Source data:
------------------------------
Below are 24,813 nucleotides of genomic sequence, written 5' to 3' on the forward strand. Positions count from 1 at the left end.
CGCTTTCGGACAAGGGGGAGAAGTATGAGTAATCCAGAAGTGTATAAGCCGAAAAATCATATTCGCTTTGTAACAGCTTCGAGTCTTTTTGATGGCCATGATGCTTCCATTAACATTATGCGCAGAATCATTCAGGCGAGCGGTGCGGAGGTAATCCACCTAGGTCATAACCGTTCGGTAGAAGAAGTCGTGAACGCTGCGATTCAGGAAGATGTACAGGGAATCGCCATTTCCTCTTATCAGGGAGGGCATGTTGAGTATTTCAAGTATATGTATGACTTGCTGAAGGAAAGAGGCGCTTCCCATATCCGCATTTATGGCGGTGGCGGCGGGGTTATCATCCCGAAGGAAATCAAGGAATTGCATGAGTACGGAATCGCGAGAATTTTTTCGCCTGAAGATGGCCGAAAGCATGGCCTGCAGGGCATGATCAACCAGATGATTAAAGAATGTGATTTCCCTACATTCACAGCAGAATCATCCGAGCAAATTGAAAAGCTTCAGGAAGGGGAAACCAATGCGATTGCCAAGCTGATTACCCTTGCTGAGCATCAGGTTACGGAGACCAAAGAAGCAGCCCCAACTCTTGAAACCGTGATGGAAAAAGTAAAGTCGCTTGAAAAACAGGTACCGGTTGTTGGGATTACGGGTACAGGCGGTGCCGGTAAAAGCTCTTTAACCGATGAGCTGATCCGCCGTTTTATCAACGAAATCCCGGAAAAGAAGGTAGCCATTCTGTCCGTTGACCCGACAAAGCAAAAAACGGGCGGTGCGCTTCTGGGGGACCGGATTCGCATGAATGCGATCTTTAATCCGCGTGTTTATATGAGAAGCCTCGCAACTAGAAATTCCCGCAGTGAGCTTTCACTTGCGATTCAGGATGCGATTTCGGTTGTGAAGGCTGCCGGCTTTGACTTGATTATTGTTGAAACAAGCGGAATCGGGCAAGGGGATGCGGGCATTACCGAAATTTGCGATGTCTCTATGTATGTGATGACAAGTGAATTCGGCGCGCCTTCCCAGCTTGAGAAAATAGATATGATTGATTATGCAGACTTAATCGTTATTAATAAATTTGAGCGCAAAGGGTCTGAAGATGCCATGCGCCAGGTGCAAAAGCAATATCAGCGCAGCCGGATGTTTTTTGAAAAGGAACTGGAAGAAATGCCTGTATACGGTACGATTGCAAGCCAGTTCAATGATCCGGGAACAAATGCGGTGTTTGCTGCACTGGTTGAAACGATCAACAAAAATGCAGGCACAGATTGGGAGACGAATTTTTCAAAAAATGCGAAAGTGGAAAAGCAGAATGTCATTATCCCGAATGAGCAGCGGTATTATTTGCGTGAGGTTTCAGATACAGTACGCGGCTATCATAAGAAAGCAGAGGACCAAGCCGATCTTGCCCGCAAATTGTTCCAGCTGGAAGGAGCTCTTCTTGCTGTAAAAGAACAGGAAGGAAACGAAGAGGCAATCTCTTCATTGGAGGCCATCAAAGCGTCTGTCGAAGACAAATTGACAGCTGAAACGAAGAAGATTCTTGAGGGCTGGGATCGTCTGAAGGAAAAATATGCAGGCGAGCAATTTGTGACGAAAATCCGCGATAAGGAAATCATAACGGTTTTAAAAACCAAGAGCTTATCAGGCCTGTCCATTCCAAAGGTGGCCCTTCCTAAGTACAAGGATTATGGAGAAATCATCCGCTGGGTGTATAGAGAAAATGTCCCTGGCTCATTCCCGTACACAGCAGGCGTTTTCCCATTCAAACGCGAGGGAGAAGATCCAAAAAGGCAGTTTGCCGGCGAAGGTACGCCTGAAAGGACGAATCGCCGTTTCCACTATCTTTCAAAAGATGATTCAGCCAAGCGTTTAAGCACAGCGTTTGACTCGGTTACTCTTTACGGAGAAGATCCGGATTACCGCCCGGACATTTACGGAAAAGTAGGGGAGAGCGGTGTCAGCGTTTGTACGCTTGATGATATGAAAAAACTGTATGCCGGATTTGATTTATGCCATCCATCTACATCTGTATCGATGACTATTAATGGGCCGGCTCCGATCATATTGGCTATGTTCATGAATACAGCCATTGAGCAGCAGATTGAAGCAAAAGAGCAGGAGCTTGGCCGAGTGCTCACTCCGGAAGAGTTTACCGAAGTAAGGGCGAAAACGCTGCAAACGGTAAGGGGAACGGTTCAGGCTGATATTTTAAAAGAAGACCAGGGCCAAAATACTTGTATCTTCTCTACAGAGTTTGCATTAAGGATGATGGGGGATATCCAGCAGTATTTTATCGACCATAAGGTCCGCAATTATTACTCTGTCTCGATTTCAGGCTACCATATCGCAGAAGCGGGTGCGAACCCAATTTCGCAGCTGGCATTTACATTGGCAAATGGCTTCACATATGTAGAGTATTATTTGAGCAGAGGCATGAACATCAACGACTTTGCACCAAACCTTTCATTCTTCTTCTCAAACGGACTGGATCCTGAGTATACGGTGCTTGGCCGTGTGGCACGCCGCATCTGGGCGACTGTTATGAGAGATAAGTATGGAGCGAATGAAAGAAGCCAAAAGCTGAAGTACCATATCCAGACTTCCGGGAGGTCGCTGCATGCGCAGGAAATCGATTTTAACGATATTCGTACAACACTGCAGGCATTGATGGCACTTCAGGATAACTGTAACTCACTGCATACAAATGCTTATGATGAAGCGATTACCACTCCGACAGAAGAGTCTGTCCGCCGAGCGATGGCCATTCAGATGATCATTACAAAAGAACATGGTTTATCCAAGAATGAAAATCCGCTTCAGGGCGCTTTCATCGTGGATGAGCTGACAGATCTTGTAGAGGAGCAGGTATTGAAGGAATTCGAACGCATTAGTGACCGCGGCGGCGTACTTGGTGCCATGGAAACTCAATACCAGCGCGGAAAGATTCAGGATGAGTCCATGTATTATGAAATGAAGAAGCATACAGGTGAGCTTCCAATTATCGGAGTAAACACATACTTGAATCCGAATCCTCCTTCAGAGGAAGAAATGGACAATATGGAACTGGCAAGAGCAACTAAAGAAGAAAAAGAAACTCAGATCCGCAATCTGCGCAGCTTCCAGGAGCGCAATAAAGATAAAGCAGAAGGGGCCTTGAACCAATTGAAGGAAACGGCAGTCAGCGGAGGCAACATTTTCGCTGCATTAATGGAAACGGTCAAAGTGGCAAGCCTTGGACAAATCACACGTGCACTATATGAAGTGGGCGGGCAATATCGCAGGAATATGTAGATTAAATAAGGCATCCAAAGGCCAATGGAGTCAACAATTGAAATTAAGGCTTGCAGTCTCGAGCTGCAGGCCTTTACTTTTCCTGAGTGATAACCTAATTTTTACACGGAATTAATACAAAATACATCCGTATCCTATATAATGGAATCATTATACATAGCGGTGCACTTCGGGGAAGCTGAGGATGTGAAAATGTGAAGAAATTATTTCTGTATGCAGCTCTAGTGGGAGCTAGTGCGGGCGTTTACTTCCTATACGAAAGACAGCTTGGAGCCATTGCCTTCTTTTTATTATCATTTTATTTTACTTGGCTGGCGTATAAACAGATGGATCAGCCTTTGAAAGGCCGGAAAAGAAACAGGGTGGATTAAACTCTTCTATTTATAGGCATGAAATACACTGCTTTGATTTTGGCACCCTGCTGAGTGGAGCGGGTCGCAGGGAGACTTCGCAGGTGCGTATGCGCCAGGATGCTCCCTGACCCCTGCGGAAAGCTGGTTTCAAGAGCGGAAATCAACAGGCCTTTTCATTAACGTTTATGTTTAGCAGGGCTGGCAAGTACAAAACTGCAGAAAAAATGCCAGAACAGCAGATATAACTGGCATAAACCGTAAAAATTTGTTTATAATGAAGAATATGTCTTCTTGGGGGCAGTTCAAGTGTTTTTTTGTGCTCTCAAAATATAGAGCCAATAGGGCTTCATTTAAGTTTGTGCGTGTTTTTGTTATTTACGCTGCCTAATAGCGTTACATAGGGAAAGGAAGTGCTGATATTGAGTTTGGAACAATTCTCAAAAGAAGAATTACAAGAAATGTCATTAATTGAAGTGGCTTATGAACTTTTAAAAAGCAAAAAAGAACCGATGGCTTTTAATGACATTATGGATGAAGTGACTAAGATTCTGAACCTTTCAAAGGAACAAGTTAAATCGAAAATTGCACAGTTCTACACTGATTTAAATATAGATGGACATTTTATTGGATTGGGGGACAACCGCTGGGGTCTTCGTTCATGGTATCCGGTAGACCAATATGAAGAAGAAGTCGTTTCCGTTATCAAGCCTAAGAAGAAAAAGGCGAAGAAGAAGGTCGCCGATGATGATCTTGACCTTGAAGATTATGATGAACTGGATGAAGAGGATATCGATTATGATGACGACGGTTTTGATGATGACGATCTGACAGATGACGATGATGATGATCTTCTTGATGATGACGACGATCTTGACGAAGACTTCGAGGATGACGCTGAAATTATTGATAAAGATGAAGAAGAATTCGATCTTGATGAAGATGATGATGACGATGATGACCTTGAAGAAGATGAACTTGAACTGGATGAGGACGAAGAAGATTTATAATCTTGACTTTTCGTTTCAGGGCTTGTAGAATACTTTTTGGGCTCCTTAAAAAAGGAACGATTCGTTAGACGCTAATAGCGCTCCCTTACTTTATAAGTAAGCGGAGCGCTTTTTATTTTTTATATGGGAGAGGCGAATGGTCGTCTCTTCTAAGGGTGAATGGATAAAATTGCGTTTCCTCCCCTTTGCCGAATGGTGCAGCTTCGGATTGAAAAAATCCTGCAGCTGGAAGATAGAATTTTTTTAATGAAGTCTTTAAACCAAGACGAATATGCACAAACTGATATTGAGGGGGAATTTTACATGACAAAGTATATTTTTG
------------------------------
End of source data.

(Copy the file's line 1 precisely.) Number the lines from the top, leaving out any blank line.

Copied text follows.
Below are 24,813 nucleotides of genomic sequence, written 5' to 3' on the forward strand. Positions count from 1 at the left end.